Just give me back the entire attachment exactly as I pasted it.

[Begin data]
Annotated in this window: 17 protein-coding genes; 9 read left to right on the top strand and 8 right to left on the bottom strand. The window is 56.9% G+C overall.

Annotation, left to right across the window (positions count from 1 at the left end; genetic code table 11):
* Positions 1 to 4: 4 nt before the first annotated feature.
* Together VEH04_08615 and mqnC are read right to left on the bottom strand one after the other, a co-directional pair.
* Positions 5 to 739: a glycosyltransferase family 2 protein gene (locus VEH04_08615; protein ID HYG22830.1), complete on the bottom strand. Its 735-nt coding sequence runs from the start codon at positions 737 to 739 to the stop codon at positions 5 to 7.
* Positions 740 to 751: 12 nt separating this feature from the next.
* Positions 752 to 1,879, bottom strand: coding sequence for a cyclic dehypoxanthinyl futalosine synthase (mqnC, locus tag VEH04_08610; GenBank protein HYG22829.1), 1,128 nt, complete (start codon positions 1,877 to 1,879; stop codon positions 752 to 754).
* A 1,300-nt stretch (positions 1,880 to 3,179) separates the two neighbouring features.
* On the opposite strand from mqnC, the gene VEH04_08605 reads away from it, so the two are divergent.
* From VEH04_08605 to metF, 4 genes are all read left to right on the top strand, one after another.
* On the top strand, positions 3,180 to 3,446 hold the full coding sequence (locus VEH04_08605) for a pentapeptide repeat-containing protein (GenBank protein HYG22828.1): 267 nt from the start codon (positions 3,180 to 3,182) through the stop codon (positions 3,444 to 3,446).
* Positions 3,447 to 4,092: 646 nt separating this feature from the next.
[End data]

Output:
Annotated in this window: 17 protein-coding genes; 9 read left to right on the top strand and 8 right to left on the bottom strand. The window is 56.9% G+C overall.

Annotation, left to right across the window (positions count from 1 at the left end; genetic code table 11):
* Positions 1 to 4: 4 nt before the first annotated feature.
* Together VEH04_08615 and mqnC are read right to left on the bottom strand one after the other, a co-directional pair.
* Positions 5 to 739: a glycosyltransferase family 2 protein gene (locus VEH04_08615; protein ID HYG22830.1), complete on the bottom strand. Its 735-nt coding sequence runs from the start codon at positions 737 to 739 to the stop codon at positions 5 to 7.
* Positions 740 to 751: 12 nt separating this feature from the next.
* Positions 752 to 1,879, bottom strand: coding sequence for a cyclic dehypoxanthinyl futalosine synthase (mqnC, locus tag VEH04_08610; GenBank protein HYG22829.1), 1,128 nt, complete (start codon positions 1,877 to 1,879; stop codon positions 752 to 754).
* A 1,300-nt stretch (positions 1,880 to 3,179) separates the two neighbouring features.
* On the opposite strand from mqnC, the gene VEH04_08605 reads away from it, so the two are divergent.
* From VEH04_08605 to metF, 4 genes are all read left to right on the top strand, one after another.
* On the top strand, positions 3,180 to 3,446 hold the full coding sequence (locus VEH04_08605) for a pentapeptide repeat-containing protein (GenBank protein HYG22828.1): 267 nt from the start codon (positions 3,180 to 3,182) through the stop codon (positions 3,444 to 3,446).
* Positions 3,447 to 4,092: 646 nt separating this feature from the next.